Pakistan's long march
Protests against Pakistani President Pervez Musharraf over his suspension of Pakistan's chief justice have reached a point of no return, writes Graham Usher in Islamabad
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Pakistani lawyers present a giant floral bouquet to suspended Chief Justice Chaudhry (centre) upon his arrival at Lahore High Court
"Nations and states that are based on dictatorship rather than the supremacy of the constitution, the rule of law and the protection of basic rights get destroyed," said Pakistan's chief justice, Iftikar Mohamed Chaudhry, on 6 May. He was speaking outside the High Court in Lahore, capital of Pakistan's wealthiest and most populous Punjab province, and before an audience of judges, lawyers, political activists and thousands upon thousands of ordinary Pakistanis.
Lahore was the latest in a series of rallies by Chaudhry protesting against his suspension on 9 March by Pakistan's President-General Pervez Musharraf, allegedly for misconduct, but almost certainly because the Justice had refused to grant legal sanction to a regime "based on dictatorship". It was also by far the most significant.
Chaudhry's long march to Lahore began 26 hours earlier in Islamabad, the Pakistani capital. When it set out there were 30 cars in tow, decked in black flags. By the time it reached Lahore there were 2,000, plastered in every colour under the sun. Meanwhile Musharraf was addressing a public rally of his Pakistan Muslim League (PML) at Naukot in Sindh province. The difference between the two events tell you all you need to know about the current state of Pakistani politics.
Musharraf said there were "millions" at the PML gathering, representing a "true referendum" on his leadership. In fact there were several thousand, most of them PML party functionaries and/or public employees laid off work for the purpose. By contrast, Chaudhry's procession inched forward despite warnings from the government, arrests of hundreds of opposition party activists and a blackout of three private TV outlets broadcasting the entourage live. Tens of thousands lined the route.
The most emblematic moment came at Gujranwala, a town outside Lahore. The police told Chaudhry that his motorcade would have to go round the town. The motorcade swept through the police barrier like a tide through reeds.
The deeper question is: where is the tide heading? There is now a clear consensus in Pakistan that the "chief justice affair" is the gravest political crisis Musharraf has faced since he stole power in a coup in 1999. But there is no consensus as to how it can be resolved. Although the military government is tottering, it is not yet toppling, say analysts. And while there are exits, none are desirable for an army that covets political power. For now there seem to be four possible government responses to the crisis.
The first is for Musharraf to rescind the reference against Chaudhry. There are senior PML officials urging this, but they appear to be a minority. "One thing is clear; the government has no intention to withdraw the reference or patch up with the chief justice just to avert a crisis," Pakistani Prime Minister Shaukat Aziz, told a press conference in Islamabad on 6 May. Aziz is widely seen as the driving force behind the suspension, largely due to Chaudhry quashing the legality of his government's privatisation policies.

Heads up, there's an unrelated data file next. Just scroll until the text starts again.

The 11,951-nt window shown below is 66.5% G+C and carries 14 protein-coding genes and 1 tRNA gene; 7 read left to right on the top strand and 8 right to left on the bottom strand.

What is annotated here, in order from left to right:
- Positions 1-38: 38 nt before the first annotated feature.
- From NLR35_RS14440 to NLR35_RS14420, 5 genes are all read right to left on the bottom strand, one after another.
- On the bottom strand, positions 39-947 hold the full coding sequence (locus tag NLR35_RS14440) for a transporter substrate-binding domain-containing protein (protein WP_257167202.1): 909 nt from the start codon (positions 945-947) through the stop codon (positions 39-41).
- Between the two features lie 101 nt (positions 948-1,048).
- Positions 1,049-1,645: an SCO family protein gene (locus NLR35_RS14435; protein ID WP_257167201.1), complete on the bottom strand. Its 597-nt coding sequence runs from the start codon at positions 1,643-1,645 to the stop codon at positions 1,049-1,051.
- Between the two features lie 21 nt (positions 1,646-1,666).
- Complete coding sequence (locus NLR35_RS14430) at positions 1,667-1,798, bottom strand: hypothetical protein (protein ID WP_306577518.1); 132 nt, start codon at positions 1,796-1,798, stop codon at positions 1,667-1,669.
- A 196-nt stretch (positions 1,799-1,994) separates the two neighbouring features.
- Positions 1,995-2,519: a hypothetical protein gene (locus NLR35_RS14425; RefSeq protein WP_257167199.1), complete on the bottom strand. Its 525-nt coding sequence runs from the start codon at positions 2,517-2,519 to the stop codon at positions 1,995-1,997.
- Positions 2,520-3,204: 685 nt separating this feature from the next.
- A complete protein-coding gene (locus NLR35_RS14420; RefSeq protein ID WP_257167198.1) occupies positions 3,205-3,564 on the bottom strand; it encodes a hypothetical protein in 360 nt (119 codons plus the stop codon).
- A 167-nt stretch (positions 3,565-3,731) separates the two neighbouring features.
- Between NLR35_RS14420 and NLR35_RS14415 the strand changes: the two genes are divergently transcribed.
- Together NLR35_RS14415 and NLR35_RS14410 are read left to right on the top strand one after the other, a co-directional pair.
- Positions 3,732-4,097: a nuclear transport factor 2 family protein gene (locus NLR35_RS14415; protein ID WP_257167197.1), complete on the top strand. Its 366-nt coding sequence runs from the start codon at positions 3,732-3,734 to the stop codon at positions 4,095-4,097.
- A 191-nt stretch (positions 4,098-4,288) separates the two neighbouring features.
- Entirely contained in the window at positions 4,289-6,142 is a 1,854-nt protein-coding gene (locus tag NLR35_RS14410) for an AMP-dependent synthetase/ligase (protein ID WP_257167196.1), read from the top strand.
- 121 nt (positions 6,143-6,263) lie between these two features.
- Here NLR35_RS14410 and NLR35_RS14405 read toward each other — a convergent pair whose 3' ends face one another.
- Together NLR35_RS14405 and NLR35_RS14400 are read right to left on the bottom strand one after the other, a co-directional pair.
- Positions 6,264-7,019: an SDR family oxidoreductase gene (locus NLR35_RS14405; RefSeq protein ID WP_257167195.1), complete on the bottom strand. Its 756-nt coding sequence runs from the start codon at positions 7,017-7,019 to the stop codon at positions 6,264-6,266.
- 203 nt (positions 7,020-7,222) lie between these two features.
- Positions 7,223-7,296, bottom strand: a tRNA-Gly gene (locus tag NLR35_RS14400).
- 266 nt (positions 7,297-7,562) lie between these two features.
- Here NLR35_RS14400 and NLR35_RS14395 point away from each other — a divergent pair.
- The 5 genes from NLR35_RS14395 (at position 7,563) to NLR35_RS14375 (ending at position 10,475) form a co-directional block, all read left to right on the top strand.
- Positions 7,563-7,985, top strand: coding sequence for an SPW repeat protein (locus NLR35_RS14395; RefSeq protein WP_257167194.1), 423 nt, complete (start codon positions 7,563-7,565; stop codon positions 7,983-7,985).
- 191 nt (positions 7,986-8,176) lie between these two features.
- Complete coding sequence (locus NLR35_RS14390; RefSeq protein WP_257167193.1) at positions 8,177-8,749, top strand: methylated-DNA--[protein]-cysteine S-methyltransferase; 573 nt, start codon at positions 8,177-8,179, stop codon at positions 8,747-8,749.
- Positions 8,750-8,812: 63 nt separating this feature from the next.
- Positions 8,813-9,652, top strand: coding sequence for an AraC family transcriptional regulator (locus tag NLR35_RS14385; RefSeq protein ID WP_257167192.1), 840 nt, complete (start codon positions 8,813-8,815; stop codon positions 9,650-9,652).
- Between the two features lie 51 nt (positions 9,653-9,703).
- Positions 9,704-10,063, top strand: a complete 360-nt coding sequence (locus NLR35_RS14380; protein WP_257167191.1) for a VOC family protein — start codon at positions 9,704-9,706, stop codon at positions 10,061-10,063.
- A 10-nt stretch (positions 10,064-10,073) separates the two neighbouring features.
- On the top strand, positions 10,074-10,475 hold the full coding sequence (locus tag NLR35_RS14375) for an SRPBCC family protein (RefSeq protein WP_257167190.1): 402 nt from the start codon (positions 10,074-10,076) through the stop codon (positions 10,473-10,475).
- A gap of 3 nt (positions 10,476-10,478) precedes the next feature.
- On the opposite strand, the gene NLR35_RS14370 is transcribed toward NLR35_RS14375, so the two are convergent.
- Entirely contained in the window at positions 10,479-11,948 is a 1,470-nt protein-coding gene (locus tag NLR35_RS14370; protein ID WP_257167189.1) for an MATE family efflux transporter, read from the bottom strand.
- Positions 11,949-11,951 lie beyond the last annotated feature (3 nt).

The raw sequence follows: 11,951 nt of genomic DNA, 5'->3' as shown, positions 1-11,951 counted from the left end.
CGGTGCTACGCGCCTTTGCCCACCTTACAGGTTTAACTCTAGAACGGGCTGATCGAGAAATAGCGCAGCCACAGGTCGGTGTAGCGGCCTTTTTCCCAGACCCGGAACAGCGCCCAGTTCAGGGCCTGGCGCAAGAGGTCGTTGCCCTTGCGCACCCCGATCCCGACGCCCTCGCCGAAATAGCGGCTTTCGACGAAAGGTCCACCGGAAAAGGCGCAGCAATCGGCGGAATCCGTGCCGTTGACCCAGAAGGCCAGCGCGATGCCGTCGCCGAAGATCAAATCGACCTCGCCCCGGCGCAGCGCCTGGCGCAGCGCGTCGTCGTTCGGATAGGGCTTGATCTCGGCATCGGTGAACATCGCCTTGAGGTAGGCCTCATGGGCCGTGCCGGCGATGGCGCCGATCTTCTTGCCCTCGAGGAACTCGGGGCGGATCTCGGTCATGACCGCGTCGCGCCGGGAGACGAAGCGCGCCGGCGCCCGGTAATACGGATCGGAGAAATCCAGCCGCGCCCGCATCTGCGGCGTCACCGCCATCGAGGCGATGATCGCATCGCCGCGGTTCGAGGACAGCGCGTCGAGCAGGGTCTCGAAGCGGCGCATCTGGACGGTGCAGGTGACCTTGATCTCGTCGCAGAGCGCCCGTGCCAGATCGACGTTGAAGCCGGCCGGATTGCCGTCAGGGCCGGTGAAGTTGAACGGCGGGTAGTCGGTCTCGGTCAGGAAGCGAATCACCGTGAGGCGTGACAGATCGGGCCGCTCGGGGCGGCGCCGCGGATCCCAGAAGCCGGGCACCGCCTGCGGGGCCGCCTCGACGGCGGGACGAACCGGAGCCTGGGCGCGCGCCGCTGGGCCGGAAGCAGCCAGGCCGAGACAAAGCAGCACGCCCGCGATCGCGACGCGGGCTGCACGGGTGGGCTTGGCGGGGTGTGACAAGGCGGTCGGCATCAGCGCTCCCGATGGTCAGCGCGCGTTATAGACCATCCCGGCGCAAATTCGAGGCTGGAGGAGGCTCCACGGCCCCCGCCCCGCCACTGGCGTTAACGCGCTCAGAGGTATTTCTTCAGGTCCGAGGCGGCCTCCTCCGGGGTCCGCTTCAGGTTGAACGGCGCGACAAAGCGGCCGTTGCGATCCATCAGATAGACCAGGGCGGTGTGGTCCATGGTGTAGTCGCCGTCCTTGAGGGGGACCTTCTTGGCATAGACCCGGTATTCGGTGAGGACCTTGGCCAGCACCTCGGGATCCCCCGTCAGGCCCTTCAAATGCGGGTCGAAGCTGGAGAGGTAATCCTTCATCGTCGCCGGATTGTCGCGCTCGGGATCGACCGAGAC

The second is to see through the crisis in the hope that it fizzles out in the summer heat. This, reportedly, is Musharraf's preference. It's not working. When the protests against the chief justice's suspension began in March, they consisted entirely of lawyers. They were then joined by the opposition parties, secular and Islamist alike. On the road to Lahore, the lawyers and the cadre were swelled with ordinary Pakistanis. This was its importance, says analyst Ahmed Rashid. "Lahore shows the protests are not going to fade away. The more Musharraf stalls, the greater the momentum against him."
The third option is the road often taken by the army in the past -- declare an emergency, impose martial law and crack down on all autonomous forms of political and civil society. This would almost certainly drive what have been largely peaceful protests into violent ones. It would also strain Musharraf's international relations, including Washington.
The Bush administration has been very indulgent with Pakistan's military government, if only to keep it on side in the "war on terror". But here too things are changing, says former speaker of the Pakistan parliament Syed Fakhar Imam. "Congress is now controlled by the Democrats. And sooner or later they will ask questions about democracy in Pakistan. We know Bush and Cheney will always support Musharraf. But they are now no more popular in their country than he is in his."
The fourth option is for Musharraf is reach some sort of accommodation with the Pakistan People's Party (PPP) of former prime minister Benazir Bhutto, generally seen as the most popular political force in the country. She has repeatedly signalled readiness to accept him as president if he is prepared to permit her return from exile, annul corruption charges against her and allow her a political role commensurate with her party's status. But her party has said the "deal" cannot happen as long as Musharraf remains army chief of staff. The protests led by Chaudhry, massively, say the same.
Will Musharraf yield power? It depends on the military, says Imam, who is also a PPP leader. "You never see the cracks in the Pakistan army until they appear. But the bigger the protests grow, the louder the murmurings and misgivings about Musharraf will become. The army won't let things come to a pass. It knows after seven and half years there is going to have to be a new set-up in Pakistan. The only question is whether it will be headed by Musharraf or someone else."